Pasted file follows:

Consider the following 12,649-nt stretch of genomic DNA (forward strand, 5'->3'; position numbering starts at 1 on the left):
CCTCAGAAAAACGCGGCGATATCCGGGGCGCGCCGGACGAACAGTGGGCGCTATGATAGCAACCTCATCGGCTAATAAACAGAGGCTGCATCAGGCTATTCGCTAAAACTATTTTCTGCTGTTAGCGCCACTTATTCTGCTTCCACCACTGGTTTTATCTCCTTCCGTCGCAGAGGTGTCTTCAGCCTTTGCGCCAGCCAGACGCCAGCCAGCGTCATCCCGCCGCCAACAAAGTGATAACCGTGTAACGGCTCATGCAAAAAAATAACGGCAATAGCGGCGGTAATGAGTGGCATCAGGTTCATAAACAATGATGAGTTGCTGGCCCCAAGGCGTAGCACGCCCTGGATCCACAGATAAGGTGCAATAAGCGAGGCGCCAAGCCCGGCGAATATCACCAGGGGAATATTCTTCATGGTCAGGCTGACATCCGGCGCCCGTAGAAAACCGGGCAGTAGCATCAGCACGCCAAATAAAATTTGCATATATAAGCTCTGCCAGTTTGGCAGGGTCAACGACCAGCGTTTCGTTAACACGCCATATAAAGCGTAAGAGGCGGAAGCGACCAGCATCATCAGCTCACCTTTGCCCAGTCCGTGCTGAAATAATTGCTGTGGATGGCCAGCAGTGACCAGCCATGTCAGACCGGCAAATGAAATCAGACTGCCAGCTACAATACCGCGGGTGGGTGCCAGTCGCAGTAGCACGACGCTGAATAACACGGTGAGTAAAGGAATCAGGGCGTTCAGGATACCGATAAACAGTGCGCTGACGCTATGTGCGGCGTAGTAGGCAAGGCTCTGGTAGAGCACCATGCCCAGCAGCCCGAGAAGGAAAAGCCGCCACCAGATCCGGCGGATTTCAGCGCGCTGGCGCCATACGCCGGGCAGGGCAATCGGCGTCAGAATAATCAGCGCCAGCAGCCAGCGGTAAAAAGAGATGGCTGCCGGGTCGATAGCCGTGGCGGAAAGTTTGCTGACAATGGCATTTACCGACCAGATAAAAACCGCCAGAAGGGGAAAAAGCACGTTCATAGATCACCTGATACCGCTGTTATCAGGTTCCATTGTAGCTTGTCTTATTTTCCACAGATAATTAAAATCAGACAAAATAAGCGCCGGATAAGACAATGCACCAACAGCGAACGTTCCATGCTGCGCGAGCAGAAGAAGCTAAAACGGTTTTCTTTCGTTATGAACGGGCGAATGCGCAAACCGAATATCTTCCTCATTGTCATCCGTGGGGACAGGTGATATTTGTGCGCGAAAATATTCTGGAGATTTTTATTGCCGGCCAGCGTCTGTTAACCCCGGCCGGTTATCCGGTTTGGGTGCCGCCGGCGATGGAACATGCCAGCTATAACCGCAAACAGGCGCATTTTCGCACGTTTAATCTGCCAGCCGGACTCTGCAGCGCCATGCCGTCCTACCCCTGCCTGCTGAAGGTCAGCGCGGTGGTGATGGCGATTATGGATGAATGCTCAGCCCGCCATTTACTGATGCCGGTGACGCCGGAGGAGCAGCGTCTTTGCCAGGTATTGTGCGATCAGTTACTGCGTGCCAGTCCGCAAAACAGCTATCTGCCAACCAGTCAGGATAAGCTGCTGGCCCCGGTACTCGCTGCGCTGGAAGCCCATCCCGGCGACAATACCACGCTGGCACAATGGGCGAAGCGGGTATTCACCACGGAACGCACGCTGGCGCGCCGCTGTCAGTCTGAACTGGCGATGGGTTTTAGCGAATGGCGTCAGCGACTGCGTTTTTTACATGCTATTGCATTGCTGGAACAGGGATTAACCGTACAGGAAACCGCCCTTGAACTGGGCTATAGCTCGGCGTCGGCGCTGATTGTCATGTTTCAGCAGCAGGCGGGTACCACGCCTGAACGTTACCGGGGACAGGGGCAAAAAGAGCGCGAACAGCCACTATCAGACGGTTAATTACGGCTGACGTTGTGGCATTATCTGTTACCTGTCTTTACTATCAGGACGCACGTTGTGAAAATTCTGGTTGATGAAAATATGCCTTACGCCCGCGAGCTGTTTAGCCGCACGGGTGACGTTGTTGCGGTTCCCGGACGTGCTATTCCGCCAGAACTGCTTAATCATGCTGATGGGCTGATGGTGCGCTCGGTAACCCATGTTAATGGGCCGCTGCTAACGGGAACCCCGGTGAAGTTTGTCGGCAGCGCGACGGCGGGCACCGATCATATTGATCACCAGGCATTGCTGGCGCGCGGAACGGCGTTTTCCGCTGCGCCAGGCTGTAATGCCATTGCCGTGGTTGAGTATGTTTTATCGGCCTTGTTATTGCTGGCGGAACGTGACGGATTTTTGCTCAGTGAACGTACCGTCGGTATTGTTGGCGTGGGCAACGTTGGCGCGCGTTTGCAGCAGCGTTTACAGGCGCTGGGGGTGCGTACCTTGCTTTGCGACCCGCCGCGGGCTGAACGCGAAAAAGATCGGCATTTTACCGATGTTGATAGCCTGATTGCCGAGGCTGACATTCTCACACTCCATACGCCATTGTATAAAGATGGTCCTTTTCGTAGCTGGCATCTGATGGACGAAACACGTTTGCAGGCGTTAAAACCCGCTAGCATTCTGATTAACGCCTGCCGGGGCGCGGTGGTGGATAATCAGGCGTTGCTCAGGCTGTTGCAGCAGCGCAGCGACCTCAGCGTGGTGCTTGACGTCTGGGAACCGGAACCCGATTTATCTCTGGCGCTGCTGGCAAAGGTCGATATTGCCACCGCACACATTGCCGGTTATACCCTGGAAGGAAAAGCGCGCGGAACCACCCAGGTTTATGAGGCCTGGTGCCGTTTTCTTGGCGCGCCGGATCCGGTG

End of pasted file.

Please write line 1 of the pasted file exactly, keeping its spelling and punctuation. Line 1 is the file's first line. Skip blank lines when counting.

Consider the following 12,649-nt stretch of genomic DNA (forward strand, 5'->3'; position numbering starts at 1 on the left):